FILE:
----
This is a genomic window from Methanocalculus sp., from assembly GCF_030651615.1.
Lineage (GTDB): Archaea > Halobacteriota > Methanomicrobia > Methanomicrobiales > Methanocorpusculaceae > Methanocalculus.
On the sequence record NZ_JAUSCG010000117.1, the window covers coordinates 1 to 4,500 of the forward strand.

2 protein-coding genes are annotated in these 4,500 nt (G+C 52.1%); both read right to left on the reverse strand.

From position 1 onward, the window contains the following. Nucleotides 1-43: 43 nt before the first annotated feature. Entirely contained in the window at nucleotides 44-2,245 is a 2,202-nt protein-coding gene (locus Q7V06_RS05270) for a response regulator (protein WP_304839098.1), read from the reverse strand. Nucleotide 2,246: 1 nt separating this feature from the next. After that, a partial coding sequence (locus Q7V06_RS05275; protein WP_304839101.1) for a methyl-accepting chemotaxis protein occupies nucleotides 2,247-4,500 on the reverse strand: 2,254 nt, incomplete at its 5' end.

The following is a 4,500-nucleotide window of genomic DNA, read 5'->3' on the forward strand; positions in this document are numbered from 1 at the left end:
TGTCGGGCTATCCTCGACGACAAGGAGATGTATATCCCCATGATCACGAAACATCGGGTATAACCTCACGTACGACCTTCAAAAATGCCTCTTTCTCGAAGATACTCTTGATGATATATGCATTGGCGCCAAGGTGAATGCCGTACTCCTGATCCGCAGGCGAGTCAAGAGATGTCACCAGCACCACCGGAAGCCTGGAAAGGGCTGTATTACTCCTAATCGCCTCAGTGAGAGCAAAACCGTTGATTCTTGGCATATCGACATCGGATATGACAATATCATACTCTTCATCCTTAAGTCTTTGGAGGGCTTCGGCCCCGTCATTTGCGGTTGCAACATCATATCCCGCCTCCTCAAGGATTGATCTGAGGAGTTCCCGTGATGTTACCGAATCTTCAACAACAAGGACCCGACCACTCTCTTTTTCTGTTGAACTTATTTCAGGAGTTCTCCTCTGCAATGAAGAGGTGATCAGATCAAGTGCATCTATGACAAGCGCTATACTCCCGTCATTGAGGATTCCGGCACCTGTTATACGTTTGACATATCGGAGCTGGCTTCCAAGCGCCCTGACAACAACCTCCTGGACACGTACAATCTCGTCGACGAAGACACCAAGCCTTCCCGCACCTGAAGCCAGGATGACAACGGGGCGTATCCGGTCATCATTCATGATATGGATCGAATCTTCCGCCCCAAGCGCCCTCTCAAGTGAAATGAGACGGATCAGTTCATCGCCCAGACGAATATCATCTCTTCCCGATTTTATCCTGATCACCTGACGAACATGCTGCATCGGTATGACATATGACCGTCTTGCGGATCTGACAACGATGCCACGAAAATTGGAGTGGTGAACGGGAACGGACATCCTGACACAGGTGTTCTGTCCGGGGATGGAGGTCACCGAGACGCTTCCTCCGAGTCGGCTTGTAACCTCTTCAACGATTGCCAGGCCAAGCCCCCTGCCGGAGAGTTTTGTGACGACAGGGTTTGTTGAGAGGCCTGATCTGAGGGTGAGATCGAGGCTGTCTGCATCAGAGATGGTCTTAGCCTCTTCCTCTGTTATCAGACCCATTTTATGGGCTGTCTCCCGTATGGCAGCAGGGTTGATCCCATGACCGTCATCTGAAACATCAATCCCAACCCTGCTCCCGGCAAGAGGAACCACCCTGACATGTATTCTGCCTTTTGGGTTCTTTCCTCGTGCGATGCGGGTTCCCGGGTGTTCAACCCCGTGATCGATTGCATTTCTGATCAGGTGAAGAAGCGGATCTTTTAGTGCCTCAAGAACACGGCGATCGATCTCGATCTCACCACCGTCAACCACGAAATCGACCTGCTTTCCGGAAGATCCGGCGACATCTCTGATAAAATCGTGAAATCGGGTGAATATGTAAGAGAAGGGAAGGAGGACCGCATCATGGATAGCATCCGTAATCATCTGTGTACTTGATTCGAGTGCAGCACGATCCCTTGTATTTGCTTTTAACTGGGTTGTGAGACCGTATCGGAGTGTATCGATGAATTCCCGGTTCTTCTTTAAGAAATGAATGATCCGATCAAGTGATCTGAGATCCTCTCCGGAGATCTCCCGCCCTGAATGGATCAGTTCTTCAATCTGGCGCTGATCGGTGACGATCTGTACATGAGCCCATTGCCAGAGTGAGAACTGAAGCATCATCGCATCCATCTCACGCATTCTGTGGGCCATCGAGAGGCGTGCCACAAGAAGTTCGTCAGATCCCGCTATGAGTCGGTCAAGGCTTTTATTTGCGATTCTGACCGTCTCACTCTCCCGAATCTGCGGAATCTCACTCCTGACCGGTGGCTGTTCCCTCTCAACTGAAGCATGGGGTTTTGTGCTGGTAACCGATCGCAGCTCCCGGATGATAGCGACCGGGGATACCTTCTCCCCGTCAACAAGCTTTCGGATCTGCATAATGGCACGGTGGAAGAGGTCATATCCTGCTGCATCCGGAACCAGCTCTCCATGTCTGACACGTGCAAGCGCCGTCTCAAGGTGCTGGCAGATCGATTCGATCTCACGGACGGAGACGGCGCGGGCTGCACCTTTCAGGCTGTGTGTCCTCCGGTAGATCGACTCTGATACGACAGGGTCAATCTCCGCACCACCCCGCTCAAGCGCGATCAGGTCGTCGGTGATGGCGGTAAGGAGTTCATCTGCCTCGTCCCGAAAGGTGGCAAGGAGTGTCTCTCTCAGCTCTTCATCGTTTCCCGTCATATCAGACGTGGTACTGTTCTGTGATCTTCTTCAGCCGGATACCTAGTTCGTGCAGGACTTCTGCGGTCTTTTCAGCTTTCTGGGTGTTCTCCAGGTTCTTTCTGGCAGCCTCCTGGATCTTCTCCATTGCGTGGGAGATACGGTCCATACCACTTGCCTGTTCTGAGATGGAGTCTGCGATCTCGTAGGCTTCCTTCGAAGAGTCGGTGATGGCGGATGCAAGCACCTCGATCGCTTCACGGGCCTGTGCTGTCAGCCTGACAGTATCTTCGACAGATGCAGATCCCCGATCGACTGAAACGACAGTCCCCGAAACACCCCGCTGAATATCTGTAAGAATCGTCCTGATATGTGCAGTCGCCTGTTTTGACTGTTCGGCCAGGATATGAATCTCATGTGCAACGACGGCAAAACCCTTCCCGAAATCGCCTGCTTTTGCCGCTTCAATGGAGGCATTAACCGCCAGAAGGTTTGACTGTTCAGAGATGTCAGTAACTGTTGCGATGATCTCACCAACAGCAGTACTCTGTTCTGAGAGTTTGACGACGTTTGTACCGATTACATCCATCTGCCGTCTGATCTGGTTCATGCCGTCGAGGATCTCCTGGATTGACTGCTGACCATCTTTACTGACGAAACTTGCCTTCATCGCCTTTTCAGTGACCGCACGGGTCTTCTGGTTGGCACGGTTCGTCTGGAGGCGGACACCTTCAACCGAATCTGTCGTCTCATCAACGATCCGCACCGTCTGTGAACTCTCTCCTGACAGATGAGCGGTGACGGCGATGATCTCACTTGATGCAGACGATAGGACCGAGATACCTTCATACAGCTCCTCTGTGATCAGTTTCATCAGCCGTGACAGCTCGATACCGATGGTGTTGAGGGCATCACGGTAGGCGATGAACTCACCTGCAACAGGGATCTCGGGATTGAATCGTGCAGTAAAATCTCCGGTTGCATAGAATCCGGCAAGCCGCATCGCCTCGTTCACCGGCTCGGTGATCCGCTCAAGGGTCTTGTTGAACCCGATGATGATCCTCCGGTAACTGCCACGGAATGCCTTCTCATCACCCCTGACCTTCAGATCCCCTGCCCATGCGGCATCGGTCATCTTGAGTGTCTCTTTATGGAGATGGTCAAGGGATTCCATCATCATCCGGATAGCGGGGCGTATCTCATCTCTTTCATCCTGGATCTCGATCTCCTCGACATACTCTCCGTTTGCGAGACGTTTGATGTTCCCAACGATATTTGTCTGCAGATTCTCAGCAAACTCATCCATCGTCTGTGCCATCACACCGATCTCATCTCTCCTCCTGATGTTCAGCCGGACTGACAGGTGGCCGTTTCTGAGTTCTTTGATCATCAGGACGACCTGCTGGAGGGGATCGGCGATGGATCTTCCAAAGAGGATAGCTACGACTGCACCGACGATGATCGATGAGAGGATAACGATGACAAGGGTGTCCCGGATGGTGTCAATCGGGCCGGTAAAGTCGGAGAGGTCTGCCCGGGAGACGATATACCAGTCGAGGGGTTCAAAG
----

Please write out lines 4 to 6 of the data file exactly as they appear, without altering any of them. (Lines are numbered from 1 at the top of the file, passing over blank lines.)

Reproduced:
2 protein-coding genes are annotated in these 4,500 nt (G+C 52.1%); both read right to left on the reverse strand.

From position 1 onward, the window contains the following. Nucleotides 1-43: 43 nt before the first annotated feature. Entirely contained in the window at nucleotides 44-2,245 is a 2,202-nt protein-coding gene (locus Q7V06_RS05270) for a response regulator (protein WP_304839098.1), read from the reverse strand. Nucleotide 2,246: 1 nt separating this feature from the next. After that, a partial coding sequence (locus Q7V06_RS05275; protein WP_304839101.1) for a methyl-accepting chemotaxis protein occupies nucleotides 2,247-4,500 on the reverse strand: 2,254 nt, incomplete at its 5' end.

The following is a 4,500-nucleotide window of genomic DNA, read 5'->3' on the forward strand; positions in this document are numbered from 1 at the left end: